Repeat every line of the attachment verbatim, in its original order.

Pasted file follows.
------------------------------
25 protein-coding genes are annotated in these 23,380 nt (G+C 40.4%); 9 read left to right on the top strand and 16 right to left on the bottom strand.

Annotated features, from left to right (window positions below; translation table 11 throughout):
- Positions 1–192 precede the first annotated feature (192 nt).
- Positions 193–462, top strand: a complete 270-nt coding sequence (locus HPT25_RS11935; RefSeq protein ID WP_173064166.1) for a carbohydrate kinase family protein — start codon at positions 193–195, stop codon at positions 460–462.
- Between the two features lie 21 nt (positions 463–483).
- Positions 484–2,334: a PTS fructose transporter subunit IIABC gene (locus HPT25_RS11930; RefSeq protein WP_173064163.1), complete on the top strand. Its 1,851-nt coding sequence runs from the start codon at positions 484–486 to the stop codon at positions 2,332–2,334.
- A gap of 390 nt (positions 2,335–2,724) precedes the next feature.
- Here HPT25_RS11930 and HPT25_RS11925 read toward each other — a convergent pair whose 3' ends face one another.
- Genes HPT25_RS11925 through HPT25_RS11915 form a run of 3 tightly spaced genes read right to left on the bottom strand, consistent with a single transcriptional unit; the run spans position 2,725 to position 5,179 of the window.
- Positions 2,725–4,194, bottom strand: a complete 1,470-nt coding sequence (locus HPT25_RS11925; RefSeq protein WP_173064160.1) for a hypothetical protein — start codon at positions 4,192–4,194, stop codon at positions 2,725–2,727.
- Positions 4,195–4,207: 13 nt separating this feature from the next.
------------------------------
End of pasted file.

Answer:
25 protein-coding genes are annotated in these 23,380 nt (G+C 40.4%); 9 read left to right on the top strand and 16 right to left on the bottom strand.

Annotated features, from left to right (window positions below; translation table 11 throughout):
- Positions 1–192 precede the first annotated feature (192 nt).
- Positions 193–462, top strand: a complete 270-nt coding sequence (locus HPT25_RS11935; RefSeq protein ID WP_173064166.1) for a carbohydrate kinase family protein — start codon at positions 193–195, stop codon at positions 460–462.
- Between the two features lie 21 nt (positions 463–483).
- Positions 484–2,334: a PTS fructose transporter subunit IIABC gene (locus HPT25_RS11930; RefSeq protein WP_173064163.1), complete on the top strand. Its 1,851-nt coding sequence runs from the start codon at positions 484–486 to the stop codon at positions 2,332–2,334.
- A gap of 390 nt (positions 2,335–2,724) precedes the next feature.
- Here HPT25_RS11930 and HPT25_RS11925 read toward each other — a convergent pair whose 3' ends face one another.
- Genes HPT25_RS11925 through HPT25_RS11915 form a run of 3 tightly spaced genes read right to left on the bottom strand, consistent with a single transcriptional unit; the run spans position 2,725 to position 5,179 of the window.
- Positions 2,725–4,194, bottom strand: a complete 1,470-nt coding sequence (locus HPT25_RS11925; RefSeq protein WP_173064160.1) for a hypothetical protein — start codon at positions 4,192–4,194, stop codon at positions 2,725–2,727.
- Positions 4,195–4,207: 13 nt separating this feature from the next.